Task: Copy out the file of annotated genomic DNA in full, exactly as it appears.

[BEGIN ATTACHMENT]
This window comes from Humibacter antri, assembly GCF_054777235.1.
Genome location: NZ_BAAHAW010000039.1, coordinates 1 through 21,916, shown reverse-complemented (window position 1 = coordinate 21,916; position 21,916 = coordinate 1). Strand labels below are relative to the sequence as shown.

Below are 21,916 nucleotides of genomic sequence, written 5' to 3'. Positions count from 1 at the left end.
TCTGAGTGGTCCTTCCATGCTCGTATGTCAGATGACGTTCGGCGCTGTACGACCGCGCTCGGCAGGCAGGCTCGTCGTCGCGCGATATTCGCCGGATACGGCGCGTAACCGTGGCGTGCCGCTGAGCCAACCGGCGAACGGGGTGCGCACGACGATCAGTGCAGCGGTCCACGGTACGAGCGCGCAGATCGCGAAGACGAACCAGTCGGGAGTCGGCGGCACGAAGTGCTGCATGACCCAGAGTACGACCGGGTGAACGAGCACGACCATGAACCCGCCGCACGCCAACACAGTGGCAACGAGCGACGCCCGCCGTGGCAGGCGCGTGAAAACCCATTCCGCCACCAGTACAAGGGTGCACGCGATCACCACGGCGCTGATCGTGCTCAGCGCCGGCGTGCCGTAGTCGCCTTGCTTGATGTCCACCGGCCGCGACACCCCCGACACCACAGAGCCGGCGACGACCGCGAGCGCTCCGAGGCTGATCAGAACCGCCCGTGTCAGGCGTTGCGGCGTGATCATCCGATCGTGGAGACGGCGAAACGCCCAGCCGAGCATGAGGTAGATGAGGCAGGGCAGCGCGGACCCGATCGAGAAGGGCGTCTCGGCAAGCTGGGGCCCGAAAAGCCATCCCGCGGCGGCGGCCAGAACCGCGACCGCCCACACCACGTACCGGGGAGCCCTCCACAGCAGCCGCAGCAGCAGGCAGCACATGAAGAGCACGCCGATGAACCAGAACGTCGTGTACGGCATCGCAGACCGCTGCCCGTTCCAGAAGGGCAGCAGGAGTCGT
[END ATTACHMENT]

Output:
This window comes from Humibacter antri, assembly GCF_054777235.1.
Genome location: NZ_BAAHAW010000039.1, coordinates 1 through 21,916, shown reverse-complemented (window position 1 = coordinate 21,916; position 21,916 = coordinate 1). Strand labels below are relative to the sequence as shown.

Below are 21,916 nucleotides of genomic sequence, written 5' to 3'. Positions count from 1 at the left end.
TCTGAGTGGTCCTTCCATGCTCGTATGTCAGATGACGTTCGGCGCTGTACGACCGCGCTCGGCAGGCAGGCTCGTCGTCGCGCGATATTCGCCGGATACGGCGCGTAACCGTGGCGTGCCGCTGAGCCAACCGGCGAACGGGGTGCGCACGACGATCAGTGCAGCGGTCCACGGTACGAGCGCGCAGATCGCGAAGACGAACCAGTCGGGAGTCGGCGGCACGAAGTGCTGCATGACCCAGAGTACGACCGGGTGAACGAGCACGACCATGAACCCGCCGCACGCCAACACAGTGGCAACGAGCGACGCCCGCCGTGGCAGGCGCGTGAAAACCCATTCCGCCACCAGTACAAGGGTGCACGCGATCACCACGGCGCTGATCGTGCTCAGCGCCGGCGTGCCGTAGTCGCCTTGCTTGATGTCCACCGGCCGCGACACCCCCGACACCACAGAGCCGGCGACGACCGCGAGCGCTCCGAGGCTGATCAGAACCGCCCGTGTCAGGCGTTGCGGCGTGATCATCCGATCGTGGAGACGGCGAAACGCCCAGCCGAGCATGAGGTAGATGAGGCAGGGCAGCGCGGACCCGATCGAGAAGGGCGTCTCGGCAAGCTGGGGCCCGAAAAGCCATCCCGCGGCGGCGGCCAGAACCGCGACCGCCCACACCACGTACCGGGGAGCCCTCCACAGCAGCCGCAGCAGCAGGCAGCACATGAAGAGCACGCCGATGAACCAGAACGTCGTGTACGGCATCGCAGACCGCTGCCCGTTCCAGAAGGGCAGCAGGAGTCGT